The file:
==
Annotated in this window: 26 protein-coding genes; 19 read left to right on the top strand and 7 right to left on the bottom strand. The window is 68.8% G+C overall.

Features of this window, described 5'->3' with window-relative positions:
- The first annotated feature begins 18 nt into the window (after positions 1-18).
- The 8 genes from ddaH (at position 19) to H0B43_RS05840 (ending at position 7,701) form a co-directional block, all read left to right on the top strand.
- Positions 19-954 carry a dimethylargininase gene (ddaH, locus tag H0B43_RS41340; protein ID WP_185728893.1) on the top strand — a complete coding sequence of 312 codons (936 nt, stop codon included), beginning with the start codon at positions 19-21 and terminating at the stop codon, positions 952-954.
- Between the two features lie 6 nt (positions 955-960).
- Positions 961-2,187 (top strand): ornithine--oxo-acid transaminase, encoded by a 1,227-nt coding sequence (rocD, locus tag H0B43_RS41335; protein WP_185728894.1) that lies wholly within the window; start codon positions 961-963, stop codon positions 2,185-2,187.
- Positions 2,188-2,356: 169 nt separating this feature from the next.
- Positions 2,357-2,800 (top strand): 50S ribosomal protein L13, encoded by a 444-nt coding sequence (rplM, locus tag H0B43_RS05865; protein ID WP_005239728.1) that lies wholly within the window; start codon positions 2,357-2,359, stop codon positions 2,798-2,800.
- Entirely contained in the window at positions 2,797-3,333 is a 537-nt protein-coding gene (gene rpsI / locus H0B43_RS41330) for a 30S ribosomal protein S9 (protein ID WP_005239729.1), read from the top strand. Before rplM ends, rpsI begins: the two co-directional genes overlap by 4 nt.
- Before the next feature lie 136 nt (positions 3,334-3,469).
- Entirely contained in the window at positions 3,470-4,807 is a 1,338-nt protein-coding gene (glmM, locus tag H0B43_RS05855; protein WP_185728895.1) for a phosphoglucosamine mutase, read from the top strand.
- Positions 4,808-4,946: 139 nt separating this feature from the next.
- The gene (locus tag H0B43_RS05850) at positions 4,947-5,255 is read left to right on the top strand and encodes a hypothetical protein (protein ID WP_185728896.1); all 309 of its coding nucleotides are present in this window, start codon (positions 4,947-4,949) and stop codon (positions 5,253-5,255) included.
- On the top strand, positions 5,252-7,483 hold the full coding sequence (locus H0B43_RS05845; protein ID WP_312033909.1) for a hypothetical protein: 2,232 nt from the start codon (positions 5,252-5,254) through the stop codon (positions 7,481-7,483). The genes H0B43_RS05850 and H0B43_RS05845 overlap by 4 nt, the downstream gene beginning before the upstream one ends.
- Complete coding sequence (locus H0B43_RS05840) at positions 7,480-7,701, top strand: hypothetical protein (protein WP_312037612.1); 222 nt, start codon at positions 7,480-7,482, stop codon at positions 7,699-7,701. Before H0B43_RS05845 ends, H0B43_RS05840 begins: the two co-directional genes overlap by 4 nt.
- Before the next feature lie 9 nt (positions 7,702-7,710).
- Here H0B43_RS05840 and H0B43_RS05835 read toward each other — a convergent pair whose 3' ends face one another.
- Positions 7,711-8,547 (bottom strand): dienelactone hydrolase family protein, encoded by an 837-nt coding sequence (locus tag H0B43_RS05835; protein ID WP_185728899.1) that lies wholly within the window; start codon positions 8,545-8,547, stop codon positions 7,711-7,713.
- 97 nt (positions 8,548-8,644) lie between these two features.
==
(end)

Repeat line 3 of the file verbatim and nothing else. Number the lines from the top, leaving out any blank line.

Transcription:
- The first annotated feature begins 18 nt into the window (after positions 1-18).